The website for a gun shop in Appalachia features machine guns,
Bible verses and Hooters girls.
By Scott Morris
If you question our love for Jesus in the Bible Belt, we might just shoot your ass.
It is one of the great contradictions about the South that strikes outsiders as slightly strange.
Actor Jerry Stiller captured this dichotomy perfectly in “The Heartbreak Kid,” a forgettable film if not for one of the greatest lines of all times. While driving to Oxford, Mississippi, with his son, Stiller’s character issues a warning.
“Remember, this is the Bible Belt,” he says. “These people have guns.”
The polytheistic worship of lethal weapons and the Prince of Peace might seem a strange combination in certain theological circles. Some folks argue that Jesus told Peter to put away his sword and, thus, would not approve of gun violence. Most people in the South would probably respond that Peter shouldn’t have brought a knife to a gunfight.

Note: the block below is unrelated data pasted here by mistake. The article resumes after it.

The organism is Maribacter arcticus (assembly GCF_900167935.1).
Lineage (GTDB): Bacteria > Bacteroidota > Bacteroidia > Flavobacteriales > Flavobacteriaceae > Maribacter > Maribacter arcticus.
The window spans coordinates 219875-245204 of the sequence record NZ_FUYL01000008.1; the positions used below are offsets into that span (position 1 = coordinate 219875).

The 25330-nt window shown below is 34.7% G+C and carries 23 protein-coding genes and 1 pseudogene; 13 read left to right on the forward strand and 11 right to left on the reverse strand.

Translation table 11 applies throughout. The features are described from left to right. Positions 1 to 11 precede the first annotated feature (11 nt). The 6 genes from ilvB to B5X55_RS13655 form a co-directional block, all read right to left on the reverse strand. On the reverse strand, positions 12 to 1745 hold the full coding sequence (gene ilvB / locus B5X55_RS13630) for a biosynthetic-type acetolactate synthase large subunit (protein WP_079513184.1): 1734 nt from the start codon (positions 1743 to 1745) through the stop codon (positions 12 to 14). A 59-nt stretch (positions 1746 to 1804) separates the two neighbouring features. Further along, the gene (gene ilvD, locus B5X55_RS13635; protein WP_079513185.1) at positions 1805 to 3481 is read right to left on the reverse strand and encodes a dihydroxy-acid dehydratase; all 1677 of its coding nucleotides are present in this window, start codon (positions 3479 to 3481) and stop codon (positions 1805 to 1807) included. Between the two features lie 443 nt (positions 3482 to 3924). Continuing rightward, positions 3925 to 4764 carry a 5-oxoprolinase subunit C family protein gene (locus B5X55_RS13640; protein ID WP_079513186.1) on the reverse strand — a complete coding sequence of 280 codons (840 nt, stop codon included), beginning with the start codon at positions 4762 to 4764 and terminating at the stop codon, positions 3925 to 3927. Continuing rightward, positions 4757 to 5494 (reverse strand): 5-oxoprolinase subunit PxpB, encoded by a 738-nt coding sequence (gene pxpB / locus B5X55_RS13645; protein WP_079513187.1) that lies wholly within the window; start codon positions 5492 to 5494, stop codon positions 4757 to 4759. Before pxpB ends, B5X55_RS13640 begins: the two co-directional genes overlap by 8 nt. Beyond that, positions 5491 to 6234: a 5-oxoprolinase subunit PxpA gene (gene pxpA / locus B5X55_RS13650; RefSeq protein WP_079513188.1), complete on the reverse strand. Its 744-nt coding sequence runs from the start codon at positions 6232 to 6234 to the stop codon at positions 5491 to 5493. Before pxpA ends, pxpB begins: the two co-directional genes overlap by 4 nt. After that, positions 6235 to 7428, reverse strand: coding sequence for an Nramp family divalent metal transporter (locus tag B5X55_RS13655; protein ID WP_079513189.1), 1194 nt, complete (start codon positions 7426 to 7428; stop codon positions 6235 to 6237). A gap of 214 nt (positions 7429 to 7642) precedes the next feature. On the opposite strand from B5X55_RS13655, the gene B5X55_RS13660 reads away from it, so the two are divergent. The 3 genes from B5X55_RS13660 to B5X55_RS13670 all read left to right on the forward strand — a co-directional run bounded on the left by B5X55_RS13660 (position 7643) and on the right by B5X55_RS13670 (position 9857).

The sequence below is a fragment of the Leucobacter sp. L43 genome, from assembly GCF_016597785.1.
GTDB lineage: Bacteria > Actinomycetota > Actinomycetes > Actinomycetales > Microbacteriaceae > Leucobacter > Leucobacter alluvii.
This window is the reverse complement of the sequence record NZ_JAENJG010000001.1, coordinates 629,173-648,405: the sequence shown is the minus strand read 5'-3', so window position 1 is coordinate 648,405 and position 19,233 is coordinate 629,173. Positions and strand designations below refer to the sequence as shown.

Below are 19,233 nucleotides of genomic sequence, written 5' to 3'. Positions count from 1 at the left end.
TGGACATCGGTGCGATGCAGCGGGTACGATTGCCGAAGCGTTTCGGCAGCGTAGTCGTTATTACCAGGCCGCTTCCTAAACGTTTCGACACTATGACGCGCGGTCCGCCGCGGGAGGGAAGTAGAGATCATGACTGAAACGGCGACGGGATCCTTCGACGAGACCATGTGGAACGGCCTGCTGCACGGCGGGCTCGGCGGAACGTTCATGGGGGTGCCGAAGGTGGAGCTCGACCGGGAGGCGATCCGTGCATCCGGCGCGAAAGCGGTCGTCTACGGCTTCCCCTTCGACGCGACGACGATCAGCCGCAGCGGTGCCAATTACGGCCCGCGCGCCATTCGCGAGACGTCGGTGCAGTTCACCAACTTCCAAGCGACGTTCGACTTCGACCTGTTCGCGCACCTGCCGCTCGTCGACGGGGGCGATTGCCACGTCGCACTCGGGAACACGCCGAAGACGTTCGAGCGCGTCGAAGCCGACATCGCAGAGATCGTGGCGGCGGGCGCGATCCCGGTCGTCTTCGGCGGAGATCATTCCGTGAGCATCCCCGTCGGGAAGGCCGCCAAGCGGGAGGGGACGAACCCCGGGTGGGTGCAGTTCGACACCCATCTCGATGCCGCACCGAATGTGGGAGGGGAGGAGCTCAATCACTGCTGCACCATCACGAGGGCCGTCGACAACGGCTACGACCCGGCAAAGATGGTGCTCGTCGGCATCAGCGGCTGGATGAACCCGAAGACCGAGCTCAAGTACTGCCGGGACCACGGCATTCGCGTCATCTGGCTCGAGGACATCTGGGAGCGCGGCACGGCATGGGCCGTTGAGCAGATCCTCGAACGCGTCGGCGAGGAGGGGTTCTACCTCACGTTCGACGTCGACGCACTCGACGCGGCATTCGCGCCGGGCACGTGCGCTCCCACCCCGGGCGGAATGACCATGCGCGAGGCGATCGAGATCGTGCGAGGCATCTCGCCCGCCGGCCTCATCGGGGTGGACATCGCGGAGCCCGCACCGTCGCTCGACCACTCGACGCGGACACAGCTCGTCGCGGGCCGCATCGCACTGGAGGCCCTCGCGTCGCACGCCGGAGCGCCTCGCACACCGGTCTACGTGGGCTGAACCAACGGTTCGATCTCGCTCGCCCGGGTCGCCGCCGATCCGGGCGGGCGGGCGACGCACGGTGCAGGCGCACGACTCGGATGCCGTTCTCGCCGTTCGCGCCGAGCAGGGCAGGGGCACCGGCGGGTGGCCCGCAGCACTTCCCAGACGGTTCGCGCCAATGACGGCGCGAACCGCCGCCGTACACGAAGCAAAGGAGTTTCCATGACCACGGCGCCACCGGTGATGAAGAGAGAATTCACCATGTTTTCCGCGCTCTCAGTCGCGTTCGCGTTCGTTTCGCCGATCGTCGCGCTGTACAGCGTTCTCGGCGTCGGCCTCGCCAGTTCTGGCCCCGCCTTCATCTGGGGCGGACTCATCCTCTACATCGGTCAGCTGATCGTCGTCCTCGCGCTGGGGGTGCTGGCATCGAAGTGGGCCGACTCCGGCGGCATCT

I have no problem with gun ownership or with self-protection. I have been a gun owner most of my life. My problem is with the worship of weapons — with the stubborn refusal to even consider the problem of gun violence in this country and to attack anyone who brings it up.
When yet another mass shooting occurs, the Christian thing to do would be to let the families of victims mourn before shouting about somebody trying to take our guns. The Christian thing to do would be to show empathy and express sorrow for the loss.
When we worship two lords — Jesus and guns — one has to lose.
And now that today’s sermon has concluded, let us bow our heads in prayer:
Our gun who art in holster
Hallowed be thy aim
Thy bullets come
Thy carnage done
On earth as it is in heaven
Give us this day our daily dead
And forgive us our hesitation
As we shoot those who trespass against us
And lead us not into regulation
But deliver us from common sense
For thine is the kingdom
And the firepower
And the guns-ablazing glory forever